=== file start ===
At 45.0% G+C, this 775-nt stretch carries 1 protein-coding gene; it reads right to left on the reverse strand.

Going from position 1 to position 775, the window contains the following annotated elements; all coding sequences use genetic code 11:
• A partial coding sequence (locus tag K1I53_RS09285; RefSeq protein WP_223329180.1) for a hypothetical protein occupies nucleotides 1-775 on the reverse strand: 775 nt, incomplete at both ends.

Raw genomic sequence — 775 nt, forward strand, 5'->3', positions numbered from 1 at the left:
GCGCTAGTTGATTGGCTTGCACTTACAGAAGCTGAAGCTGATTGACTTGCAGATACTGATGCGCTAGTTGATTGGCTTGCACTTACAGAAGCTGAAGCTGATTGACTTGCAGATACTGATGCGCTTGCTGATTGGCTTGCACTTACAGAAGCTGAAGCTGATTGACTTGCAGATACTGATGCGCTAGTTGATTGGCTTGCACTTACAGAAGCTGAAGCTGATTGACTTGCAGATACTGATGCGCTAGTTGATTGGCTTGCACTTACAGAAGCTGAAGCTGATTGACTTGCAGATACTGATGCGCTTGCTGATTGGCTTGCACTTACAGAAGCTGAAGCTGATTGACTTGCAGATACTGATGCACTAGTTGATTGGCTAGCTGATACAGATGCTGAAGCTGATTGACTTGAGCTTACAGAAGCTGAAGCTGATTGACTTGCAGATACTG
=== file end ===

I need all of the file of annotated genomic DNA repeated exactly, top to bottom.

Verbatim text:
At 45.0% G+C, this 775-nt stretch carries 1 protein-coding gene; it reads right to left on the reverse strand.

Going from position 1 to position 775, the window contains the following annotated elements; all coding sequences use genetic code 11:
• A partial coding sequence (locus tag K1I53_RS09285; RefSeq protein WP_223329180.1) for a hypothetical protein occupies nucleotides 1-775 on the reverse strand: 775 nt, incomplete at both ends.

Raw genomic sequence — 775 nt, forward strand, 5'->3', positions numbered from 1 at the left:
GCGCTAGTTGATTGGCTTGCACTTACAGAAGCTGAAGCTGATTGACTTGCAGATACTGATGCGCTAGTTGATTGGCTTGCACTTACAGAAGCTGAAGCTGATTGACTTGCAGATACTGATGCGCTTGCTGATTGGCTTGCACTTACAGAAGCTGAAGCTGATTGACTTGCAGATACTGATGCGCTAGTTGATTGGCTTGCACTTACAGAAGCTGAAGCTGATTGACTTGCAGATACTGATGCGCTAGTTGATTGGCTTGCACTTACAGAAGCTGAAGCTGATTGACTTGCAGATACTGATGCGCTTGCTGATTGGCTTGCACTTACAGAAGCTGAAGCTGATTGACTTGCAGATACTGATGCACTAGTTGATTGGCTAGCTGATACAGATGCTGAAGCTGATTGACTTGAGCTTACAGAAGCTGAAGCTGATTGACTTGCAGATACTG